Resumes: 10 Steps to Success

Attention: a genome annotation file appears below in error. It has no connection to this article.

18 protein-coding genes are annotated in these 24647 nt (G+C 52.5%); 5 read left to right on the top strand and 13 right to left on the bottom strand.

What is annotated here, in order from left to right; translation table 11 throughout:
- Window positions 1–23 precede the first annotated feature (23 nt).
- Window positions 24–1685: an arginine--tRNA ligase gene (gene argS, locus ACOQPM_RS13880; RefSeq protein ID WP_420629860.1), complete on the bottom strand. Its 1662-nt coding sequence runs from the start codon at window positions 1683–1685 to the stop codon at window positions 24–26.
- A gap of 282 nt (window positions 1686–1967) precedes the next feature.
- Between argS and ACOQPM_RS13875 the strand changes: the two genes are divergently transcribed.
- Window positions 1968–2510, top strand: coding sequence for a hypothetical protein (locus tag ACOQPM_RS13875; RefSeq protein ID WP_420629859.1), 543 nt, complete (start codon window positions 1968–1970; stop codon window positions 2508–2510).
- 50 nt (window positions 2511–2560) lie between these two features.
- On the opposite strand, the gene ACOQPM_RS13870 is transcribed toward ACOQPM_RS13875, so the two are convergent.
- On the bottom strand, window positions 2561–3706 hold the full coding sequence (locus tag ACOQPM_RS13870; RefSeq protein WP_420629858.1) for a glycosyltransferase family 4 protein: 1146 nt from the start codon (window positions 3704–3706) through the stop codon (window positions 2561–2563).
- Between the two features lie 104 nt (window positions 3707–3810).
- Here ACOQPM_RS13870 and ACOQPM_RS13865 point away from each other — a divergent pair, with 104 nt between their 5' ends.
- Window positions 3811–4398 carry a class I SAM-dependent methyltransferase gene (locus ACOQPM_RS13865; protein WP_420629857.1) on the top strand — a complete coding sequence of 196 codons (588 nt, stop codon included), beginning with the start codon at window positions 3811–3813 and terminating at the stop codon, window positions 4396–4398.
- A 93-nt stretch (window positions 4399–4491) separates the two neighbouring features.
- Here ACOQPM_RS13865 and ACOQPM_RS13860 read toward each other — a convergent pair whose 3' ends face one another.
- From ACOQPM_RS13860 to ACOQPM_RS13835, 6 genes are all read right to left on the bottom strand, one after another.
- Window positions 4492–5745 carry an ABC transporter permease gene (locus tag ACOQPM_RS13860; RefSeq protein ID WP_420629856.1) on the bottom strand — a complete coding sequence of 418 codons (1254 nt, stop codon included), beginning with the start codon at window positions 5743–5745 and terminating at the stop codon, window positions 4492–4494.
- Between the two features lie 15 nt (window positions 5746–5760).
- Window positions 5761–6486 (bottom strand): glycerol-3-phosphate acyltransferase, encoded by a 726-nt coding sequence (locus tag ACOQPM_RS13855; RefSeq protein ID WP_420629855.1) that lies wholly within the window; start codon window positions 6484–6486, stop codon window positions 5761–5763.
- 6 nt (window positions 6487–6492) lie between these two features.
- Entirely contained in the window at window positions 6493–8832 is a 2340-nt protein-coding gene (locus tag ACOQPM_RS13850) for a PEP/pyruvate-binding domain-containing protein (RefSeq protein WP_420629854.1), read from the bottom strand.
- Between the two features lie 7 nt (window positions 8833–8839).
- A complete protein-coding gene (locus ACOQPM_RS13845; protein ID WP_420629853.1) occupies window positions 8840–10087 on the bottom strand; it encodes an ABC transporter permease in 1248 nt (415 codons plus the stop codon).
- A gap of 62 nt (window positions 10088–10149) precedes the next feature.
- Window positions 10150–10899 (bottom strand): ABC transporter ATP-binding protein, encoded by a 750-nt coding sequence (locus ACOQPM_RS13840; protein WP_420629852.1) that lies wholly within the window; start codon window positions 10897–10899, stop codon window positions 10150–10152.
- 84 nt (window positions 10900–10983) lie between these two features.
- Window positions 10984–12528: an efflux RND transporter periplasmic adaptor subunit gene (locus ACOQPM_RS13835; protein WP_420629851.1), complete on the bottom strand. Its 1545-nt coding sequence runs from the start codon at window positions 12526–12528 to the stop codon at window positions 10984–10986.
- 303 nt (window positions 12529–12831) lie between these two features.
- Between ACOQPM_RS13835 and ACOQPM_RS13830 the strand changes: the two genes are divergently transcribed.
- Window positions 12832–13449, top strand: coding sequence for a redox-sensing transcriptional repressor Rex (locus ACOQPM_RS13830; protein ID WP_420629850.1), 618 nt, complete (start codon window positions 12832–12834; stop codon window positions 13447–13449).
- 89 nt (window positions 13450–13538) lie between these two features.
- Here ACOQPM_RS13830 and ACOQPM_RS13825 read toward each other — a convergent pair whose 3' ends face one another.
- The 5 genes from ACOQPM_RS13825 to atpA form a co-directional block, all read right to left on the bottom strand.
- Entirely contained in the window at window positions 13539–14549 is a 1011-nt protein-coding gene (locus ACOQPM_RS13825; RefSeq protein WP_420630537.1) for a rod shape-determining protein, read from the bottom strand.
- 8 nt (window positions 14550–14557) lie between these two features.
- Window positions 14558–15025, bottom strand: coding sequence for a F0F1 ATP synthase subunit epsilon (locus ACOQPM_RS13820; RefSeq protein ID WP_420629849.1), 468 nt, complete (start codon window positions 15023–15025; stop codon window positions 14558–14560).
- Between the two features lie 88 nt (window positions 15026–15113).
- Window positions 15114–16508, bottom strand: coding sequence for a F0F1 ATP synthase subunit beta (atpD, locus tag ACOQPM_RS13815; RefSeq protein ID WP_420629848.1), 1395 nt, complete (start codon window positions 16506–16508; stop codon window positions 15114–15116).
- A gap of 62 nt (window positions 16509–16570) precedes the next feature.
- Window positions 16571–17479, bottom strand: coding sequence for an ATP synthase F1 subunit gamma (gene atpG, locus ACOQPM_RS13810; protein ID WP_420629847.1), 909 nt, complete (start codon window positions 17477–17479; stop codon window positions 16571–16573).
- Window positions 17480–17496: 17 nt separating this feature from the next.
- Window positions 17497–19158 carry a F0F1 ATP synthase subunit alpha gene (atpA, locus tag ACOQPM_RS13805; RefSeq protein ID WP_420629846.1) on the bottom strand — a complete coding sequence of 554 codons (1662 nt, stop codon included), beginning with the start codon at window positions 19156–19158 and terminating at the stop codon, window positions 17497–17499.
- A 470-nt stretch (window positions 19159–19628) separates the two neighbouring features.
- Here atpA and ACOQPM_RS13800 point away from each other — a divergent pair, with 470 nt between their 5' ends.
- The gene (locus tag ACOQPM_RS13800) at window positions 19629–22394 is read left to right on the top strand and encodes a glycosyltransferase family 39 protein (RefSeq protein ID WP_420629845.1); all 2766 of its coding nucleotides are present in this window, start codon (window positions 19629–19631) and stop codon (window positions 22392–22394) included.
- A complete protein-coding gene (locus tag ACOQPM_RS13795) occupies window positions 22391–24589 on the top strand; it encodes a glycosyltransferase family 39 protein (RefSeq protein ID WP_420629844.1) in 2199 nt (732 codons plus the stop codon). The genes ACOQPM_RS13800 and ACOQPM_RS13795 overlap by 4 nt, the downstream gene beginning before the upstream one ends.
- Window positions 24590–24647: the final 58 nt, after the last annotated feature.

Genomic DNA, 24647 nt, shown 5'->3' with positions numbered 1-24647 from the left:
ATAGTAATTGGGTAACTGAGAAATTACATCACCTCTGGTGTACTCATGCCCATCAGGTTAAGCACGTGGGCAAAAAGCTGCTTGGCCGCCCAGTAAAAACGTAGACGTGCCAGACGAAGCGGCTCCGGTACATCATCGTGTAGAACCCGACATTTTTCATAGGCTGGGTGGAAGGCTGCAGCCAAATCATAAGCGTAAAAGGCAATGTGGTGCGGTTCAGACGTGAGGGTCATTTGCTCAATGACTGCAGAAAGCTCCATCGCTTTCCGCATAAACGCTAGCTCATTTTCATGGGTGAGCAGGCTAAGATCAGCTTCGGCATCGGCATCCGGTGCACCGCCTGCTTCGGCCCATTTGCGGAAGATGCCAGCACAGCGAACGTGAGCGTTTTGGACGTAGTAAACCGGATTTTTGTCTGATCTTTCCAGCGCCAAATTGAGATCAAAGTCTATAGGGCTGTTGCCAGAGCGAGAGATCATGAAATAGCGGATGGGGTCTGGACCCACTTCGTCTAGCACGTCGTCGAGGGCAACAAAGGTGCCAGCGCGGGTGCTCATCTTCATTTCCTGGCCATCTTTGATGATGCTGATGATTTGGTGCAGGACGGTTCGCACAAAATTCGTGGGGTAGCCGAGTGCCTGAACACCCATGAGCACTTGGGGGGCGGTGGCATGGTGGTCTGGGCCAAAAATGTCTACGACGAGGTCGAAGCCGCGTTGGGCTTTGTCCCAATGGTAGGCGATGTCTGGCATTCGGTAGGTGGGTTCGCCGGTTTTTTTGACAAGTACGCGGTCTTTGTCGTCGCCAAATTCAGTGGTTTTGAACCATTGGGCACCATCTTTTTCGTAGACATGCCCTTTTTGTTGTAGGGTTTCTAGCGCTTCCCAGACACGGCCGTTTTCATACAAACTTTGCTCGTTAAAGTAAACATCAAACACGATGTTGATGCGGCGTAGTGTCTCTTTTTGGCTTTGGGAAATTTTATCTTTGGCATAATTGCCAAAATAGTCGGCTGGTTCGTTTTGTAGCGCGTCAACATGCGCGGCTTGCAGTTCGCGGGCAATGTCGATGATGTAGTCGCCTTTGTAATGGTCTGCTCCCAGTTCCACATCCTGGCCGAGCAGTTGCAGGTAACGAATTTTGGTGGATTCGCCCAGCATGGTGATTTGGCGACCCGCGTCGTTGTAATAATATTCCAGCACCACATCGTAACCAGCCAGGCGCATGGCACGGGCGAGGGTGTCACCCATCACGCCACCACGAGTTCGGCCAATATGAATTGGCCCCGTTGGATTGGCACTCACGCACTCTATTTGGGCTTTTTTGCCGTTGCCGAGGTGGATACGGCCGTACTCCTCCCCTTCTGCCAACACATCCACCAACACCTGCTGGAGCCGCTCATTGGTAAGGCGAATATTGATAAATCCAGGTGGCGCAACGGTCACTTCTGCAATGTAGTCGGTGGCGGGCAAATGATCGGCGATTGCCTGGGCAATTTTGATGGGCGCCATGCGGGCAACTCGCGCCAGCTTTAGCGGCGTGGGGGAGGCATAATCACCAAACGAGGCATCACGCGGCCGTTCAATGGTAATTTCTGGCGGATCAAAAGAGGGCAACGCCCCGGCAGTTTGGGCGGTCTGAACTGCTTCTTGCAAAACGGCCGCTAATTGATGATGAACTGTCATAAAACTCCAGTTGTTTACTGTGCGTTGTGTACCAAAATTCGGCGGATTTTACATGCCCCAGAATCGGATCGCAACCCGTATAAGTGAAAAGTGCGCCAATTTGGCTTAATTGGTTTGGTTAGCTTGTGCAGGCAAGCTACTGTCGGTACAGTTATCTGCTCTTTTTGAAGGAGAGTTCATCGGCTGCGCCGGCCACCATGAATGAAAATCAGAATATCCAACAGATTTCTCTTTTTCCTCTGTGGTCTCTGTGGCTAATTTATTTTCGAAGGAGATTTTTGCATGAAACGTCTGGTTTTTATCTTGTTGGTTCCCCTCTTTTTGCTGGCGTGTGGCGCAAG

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<ul><li><p> Resumes: 10 Steps to Success </p><p>Center for Career &amp; Life Planning www.rollins.edu/careercenter | 407-646-2195 </p><p>http://rollins.joinhandshake.com </p><p>Updated June 2016 </p></li><li><p> 1</p><p>Table of Contents Step One Preparation ............................................................................. 2 Step Two Design ................................................................................ 2-3 Step Three Heading/Contact Information ......................................... 3 Step Four Objective ............................................................................... 4 Step Five Education ........................................................................... 4-5 Step Six Experience ........................................................................... 6-7 Step Seven Involvement &amp; Leadership ............................................... 8 Step Eight Skills ...................................................................................... 9 Step Nine References ............................................................................. 9 Step Ten Proofread, Revise, and Send .............................................. 10 Key Action Verbs ......................................................................................11 </p></li><li><p> 2</p><p>Resumes are not just for graduating seniors! First year students, sophomores, and juniors need resumes to apply for opportunities including scholarships, internships, part-time jobs, and graduate school. This packet and the Center for Career &amp; Life Planning can help you begin the process of writing your resume. If youre not sure where to start, visit the career center website for assistance: http://www.rollins.edu/career-life-planning/students/resume/resume-writing.html Step One Preparation Think about what you want to do. Your liberal arts degree allows you to pursue many different career paths and you may be applying for opportunities in a variety of fields. Having different interest areas means that you must create a different resume for each position (or, at a minimum, each field) of interest. Use a targeted resume to secure the job interview. </p><p> Your resume showcases experience and involvement highlights as they relate to a specific industry or job. A resume is not your life history. However, you may choose to list your entire work, volunteer, and educational achievements in a master document. Your master document is strictly for your own personal use; it provides a resource from which you can pull content for a variety of resumes. The document you submit to an employer includes only the most relevant information, carefully selected from this master document. Step Two Design Here are some easy tips to make your resume look polished and professional: </p><p> Do not use a template! These are difficult to format and may not highlight YOUR unique experiences in the best way. We recommend starting from scratch in Microsoft Word and referencing this packet or the career center website. </p><p> Use an easy-to-read font such as Arial (10pt. 12pt.) or Times New Roman (11pt. - 12pt.). These fonts increase the readability of your resume by the human recipient; they also increase the documents readability by Applicant Tracking Systems. Applicant Tracking Systems (ATS) are widely used for initial applicant screenings. </p><p> Use all caps, bold, or italics for important headings and titles, but avoid overdoing it. Your name is big and bold at the top of the page. </p><p> Margins are between .75 and 1 and consistent on all sides. Balance white space with text so the resume doesnt look crowded in some sections and empty in others. Resumes for recent college graduates are expected to be one page in length. </p><p>(Use two pages only if you have enough relevant experience to fill the second page.) For printed resumes, use white or ivory-colored resume paper. Never use regular copy/printer paper. If you are mailing or hand delivering your document, place it flat in a large envelope so it is not folded. For email, convert your document to a .pdf file to preserve formatting and sent it as an attachment. </p><p>Title the document appropriately for each company before submitting it. An email to SunTrust Bank with an attachment named Resume for Regions may negatively impact your chances with SunTrust Bank. </p><p>Use a TARGETED resume 1. When you are responding to a job posting. 2. If you are applying for a specific position with a </p><p>particular company. 3. For each individual job/field of interest. </p><p>Use an UNTARGETED resume 1. At career fairs, in case you encounter a </p><p>company you did not research beforehand. 2. When a contact is networking on your behalf. 3. When you do not know what the position is or </p><p>lack an official job description. </p></li><li><p> 3</p><p>Design (continued) To adjust margins: Go to Layout and either manually input your margins, or click on preset margins. </p><p>You can also go to Format, click on Document and type in your desired margins. </p><p> To add a horizontal line: Select the Border Tool on the formatting toolbar. Click on the grid that says Bottom to make a line appear beneath selected text. </p><p> To add bullet points: Use the bullet point option at the top of your formatting menu to maintain a consistent bullet format throughout your document. We recommend choosing a classic bullet point, like the one preceding this statement. </p><p> Step Three Heading/Contact Information Every resume begins with personal contact information. Like this: </p><p> The heading includes: Your name (big and bold) Your phone number Your email address Your mailing address (optional) Remember, an employer may contact you at any time! </p><p> Be sure to list a phone number where you can be reached and receive messages. If you list your cell phone, label it as a cell (C) and be sure to record an appropriate voicemail greeting. Your email address should be as professional and simple as possible; your Rollins email is a great option. </p><p>While it is acceptable to use Gmail or other email addresses, usernames such as littleprincess65490 and soccerchamp2014 are not appropriate for a job search. </p><p> Use an email account you check regularly, be it your Rollins email or a personal account. Log in and check for messages at least once per day during a job search. </p><p> EXAMPLES </p><p>Jennifer Job (407) 646-5555 jjob@rollins.edu Current: 1000 Holt Avenue - 2587 Winter Park, FL 32789 </p><p>Permanent: 3000 Dogwood Drive Troy, OH 45373 </p><p>JENNIFER JOB Jennifer_Job@gmail.com 407-646-5555 (cell) </p><p>Jennifer Job Jennifer.Job@gmail.com 489-255-3405 (C) </p><p>Current (Until May 14, 2017) Permanent 1000 Holt Avenue - 2587 5678 Main Street Winter Park, FL 32789 Chicago, IL 64981 </p></li><li><p> 4</p><p>Step Four Objective An objective will help you develop a focused and targeted resume; it will a) inform the reader of your goal and qualifications, and b) help you determine what to include and what to remove. Think of the resume as your personal marketing piece and the objective as your tagline. </p><p>EXAMPLES </p><p> An objective is comprised of </p><p>1. Desired Semester Date (Internships only) For example: spring 2016, summer 2016, fall 2017 </p><p>2. Position Title and/or Type State formal position title when possible! </p><p> Company Name whenever possible (or area of interest) 3. Relevant Skills </p><p>Highlight 2-3 skills which you have gained which may apply to the position. Read the job description carefully to identify any transferable skills you may be able to bring to the position from previous work experience, volunteer work, class projects and/or campus involvement. List skills should as specifically as possible - and use the bullet statements within your document to support and/or illustrate them. </p><p> Step Five Education As a student or recent grad, your most recent experience is your education. This is one reason why it is located near the top of the resume. If your experience has stronger relevance to the job, you can list experience before education; consult with a career advisor to plan an effective strategy. </p><p>EXAMPLE </p><p> Items included in the education section are </p><p>1. Name of Institution 2. Location (City, State/Country) 3. Month &amp; Year of Expected Graduation 4. Candidate for Bachelor of Arts in (Your Major)* </p><p>*Following graduation, seniors may remove Candidate for from this part of the resume. *Currently, Rollins undergraduate degrees are all Bachelor of Arts degrees. </p><p>You may choose to add any of the following to your Education entry: Minor and/or Concentration GPA (if 3.0 or above) Presidents/Deans List (# of semesters) Honor Societies Relevant Coursework Scholarships </p><p> Tip: Everything on your resume is listed in reverse chronological order (most recent first, by end date). </p><p>Rollins College, Winter Park, Florida, December 2017 Candidate for Bachelor of Arts in Communication Studies Deans List (4 semesters) Lambda Pi Eta Communication Honor Society Relevant coursework includes public speaking, event planning &amp; communication </p><p>A summer 2015 accounting internship with Fairwinds Credit Union utilizing previous customer service experience and analytical skills </p><p>An entry-level position with Axia Public Relations utilizing public speaking skills and sales background </p></li><li><p> 5</p><p>Education (continued): Frequently Asked Questions Q. Should I include my high school information on my resume for an internship or a full-time job after graduation? A. First year students and sophomores may include high school information, but only if you plan to list relevant activities and awards later in the resume or if you this information to help fill the page. Juniors and seniors: remove all high school information from your resume, unless it would specifically help you secure an interview for an internship or job. </p><p>EXAMPLE: If you attended a prestigious dance academy in Manhattan during high school and now seek full-time employment as a dance instructor in Manhattan, then high school information is relevant and should be included on your resume. </p><p> Q. How do I list the classes I took in community college or at a different university? A. In general, list only institutions from which you have received a degree or at which you are currently pursuing a degree. However, if your coursework at another school was specifically related to the field you are now pursuing, you may wish to include it in your Education information. If you earned a degree prior to attending Rollins, that degree is listed after your Rollins degree information (maintaining reverse chronological order). Format each listing consistently to increase the readability of the resume. Q. Where do I put study abroad and field study experiences? A. Study Abroad is formatted similarly to your Rollins College entry, but probably will not include GPA. You may choose to include a line that describes the type/focus of coursework you completed while studying abroad. EXAMPLE Field Study can be included under your Rollins College entry as a 1-2 line listing with a bulleted statement. See page 14 for an example. </p><p>Rollins College, Winter Park, Florida, May 2017 Bachelor of Arts in Sociology; Minor in Communication </p><p> GPA: 3.2 Accelerated Management Program participant (Anticipated MBA graduation: April 2018) </p><p> University of Newscastle, Sydney, Australia, January 2016 May 2016 </p><p> Coursework included Australian art, Aboriginal studies, Australian politics and economics </p></li><li><p> 6</p><p>Step Six Experience The Experience section is extremely important to employers; it illustrates the things you have done that are relevant to the job for which they are hiring. This section may include: Full-time/Part-time/Seasonal Jobs Student teaching Internships Work-study employment Part A: How to Format the Experience Section 1. At a minimum, each listing contains the following: Name of the company Location (City, State) Title of the position you held Dates of employment </p><p>EXAMPLE </p><p> 2. When listing your experience, maintain reverse chronological order by end date; start with your most recent position and work backwards. </p><p>3. If you have meaningful relevant experience in the past, but now have a job in an unrelated field, you might divide this section into two separate sections: Relevant Experience and Other Experience. This will allow you to put your most relevant experience closer to the top of your resume (under Relevant Experience) and the less relevant information lower on the page, (under Other Experience). </p><p> *To see how to format a course project entry for a Relevant Experience section, see page 14. Part B: How to Craft Your Action Statements 1. The bullet statements you list under each work experience are very important. They should </p><p> Briefly and specifically describe your duties and accomplishments. Start with a strong action verb to demonstrate what you DID at the company (see page 11 for a list). Be one or two lines long. Be in PAST tense for previous work experiences, and PRESENT tense for currently held positions. </p><p>EXAMPLE </p><p> 2. Under each work experience, start your bulleted list with the most relevant and impressive information, then continue to the more common responsibilities. 3. Typically, entries have approximately 2-3 bullet statements; however, you may choose to add more or less, depending on the relevance to the targeted position. Keep in mind: your resume is NOT your autobiography; it should be concise and concrete. 4. Get more specific: Rather than write, Trained new employees, You can write, Trained 8 new part-time employees in cash register operation and inventory control. </p><p>Grandfather Mountain Camp, Linville, NC Camp Counselor, May 2015 July 2015 </p><p>Grandfather Mountain Camp, Linville, NC Camp Counselor, May 2015 July 2015 Researched history of Appalachian bluegrass music for Asheville Historical Society Planned and supervised daily activities for a cabin of 20 fifth-graders Taught swimming and water skiing lessons to over 300 campers </p></li><li><p> 7</p><p>Experience (continued): Note: The explanatory bullet statement: </p><p>Sometimes when the industry you work(ed) in is unclear, it is helpful to clarify for a prospective employer through an introductory or explanatory bullet. The bullet should still highlight your primary function in the position. </p><p> EXAMPLE </p><p> The Dos &amp; Donts of Bullet Statements </p><p> Avoid </p><p> Try instead </p><p>Making personal evaluations like learned a great deal through this experience or developed strong leadership skills </p><p>Describing what you did specifically in each position by starting each bullet statement with an action verb </p><p>Using pronouns (I, me, my, we, they, she, he) or articles (a, an, the) </p><p>Removing unnecessary words, enabling the employer to scan your document more quickly </p><p>Using ambiguous verbs like assist, help, or work </p><p>Varying your verb choice by using the Action Verbs List (page 11) to focus on your actions, impact, and accomplishments within a company or organization </p><p>Using passive phrasing like responsibilities included or duties were </p><p>Using strong active verbs from th...</p></li></ul>